This article was reported and written in collaboration with The Markup, a nonprofit newsroom investigating technology’s effects on society.
Burglary and domestic assault in Minnesota. Selling meth and jumping bail in Kentucky. Driving without insurance in Arkansas. Disorderly conduct. Theft. Lying to a police officer. Unspecified “crimes.” Too many narcotics charges to count.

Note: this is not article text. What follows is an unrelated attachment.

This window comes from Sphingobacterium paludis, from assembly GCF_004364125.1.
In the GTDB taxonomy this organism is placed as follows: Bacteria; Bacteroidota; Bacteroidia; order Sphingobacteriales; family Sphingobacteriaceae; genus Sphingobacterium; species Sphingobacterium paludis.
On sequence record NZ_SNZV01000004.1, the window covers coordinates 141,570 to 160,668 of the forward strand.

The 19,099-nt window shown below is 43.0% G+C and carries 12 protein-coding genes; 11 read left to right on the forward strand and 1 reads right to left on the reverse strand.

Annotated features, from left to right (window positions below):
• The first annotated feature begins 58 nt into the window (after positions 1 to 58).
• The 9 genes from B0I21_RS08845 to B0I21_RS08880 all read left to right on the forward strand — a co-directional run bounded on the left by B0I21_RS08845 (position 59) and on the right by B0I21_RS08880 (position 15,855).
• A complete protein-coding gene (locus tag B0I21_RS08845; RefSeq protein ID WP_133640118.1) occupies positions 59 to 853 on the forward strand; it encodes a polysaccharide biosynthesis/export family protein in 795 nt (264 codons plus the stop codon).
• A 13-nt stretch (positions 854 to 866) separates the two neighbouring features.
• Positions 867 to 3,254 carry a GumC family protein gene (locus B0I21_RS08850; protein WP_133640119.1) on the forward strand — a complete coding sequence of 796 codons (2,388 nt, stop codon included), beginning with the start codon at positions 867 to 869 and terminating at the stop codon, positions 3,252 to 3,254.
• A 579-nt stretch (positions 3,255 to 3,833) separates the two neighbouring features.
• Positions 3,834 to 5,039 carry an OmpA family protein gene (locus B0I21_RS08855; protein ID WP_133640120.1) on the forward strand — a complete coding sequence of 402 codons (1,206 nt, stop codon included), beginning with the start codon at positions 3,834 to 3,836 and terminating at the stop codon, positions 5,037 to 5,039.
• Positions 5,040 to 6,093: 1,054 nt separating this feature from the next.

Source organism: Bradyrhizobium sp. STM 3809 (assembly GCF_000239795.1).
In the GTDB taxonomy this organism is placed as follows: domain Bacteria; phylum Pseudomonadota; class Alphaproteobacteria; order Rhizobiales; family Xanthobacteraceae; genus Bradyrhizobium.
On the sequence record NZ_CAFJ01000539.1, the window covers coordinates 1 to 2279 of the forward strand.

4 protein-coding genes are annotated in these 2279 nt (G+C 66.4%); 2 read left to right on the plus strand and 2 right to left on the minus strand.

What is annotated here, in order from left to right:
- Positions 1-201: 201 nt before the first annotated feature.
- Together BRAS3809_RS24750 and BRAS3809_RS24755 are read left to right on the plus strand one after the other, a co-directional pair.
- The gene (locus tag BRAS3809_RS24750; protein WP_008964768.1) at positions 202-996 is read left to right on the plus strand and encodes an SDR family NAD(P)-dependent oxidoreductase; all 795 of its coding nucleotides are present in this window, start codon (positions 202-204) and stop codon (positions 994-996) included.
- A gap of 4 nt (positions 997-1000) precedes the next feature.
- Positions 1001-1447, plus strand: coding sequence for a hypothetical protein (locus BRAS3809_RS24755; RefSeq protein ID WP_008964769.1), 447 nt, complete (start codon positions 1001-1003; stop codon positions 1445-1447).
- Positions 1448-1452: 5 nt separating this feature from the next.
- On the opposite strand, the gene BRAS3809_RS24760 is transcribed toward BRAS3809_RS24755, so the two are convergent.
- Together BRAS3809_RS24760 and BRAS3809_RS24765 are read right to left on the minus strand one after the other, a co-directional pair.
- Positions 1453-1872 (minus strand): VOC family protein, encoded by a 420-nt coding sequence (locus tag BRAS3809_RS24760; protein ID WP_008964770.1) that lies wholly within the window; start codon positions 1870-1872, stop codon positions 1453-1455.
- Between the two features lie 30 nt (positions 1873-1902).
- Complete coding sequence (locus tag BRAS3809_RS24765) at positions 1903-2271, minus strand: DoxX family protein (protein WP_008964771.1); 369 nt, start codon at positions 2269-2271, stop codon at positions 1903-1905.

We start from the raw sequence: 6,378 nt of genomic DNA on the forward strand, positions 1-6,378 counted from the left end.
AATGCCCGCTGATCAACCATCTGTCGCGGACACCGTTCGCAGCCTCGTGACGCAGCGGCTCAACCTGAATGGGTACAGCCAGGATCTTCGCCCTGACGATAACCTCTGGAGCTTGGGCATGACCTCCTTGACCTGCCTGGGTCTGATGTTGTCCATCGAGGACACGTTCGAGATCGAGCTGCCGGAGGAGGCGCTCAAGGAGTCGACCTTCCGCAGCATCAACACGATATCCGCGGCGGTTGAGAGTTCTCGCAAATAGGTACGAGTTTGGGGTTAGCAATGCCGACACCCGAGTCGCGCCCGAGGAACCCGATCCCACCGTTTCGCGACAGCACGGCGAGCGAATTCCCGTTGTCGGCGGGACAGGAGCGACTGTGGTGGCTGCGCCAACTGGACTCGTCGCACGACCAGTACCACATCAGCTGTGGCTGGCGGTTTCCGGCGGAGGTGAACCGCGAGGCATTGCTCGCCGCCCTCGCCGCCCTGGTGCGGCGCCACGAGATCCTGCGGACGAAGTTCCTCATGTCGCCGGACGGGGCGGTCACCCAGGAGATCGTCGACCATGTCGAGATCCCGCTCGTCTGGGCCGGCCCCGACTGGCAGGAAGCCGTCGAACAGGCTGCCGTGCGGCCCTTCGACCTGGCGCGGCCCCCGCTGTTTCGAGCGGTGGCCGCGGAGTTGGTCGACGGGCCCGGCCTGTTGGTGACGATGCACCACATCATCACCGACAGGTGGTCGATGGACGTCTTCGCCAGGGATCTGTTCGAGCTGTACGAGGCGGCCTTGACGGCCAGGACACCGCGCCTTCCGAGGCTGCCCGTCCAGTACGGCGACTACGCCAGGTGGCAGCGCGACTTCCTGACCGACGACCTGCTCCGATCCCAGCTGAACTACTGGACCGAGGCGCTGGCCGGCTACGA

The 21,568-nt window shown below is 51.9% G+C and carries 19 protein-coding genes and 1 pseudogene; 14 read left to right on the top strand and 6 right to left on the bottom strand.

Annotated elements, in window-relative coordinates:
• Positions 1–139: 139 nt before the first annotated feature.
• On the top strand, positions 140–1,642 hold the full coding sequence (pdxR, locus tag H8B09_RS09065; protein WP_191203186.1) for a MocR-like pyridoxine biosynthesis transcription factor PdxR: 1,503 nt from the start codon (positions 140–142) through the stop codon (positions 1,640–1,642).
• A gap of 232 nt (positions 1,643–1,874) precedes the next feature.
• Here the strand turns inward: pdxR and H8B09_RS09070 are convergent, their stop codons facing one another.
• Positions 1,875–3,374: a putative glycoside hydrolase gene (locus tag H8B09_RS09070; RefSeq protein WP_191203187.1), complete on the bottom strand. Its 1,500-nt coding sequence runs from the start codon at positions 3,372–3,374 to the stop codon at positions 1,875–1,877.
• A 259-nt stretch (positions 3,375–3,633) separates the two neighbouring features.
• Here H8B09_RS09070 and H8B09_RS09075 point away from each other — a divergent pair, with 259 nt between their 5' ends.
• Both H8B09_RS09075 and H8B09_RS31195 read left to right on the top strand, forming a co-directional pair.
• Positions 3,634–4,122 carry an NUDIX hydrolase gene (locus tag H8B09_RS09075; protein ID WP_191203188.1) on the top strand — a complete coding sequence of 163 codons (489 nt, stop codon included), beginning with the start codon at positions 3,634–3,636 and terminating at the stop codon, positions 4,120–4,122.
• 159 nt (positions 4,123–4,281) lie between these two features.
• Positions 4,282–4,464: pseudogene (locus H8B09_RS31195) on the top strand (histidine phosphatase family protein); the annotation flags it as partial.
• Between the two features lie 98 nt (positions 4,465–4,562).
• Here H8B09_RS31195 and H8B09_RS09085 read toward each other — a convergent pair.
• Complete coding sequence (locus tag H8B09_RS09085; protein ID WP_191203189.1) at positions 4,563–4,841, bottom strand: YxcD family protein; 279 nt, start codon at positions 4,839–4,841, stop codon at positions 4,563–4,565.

That’s what the landlord for an apartment in St. Helens, Ore., saw when he ran a background check for Samantha Johnson, a prospective tenant, in 2018.
The automated background check for Ms. Johnson cast a wide net, looking for negative information from criminal databases even in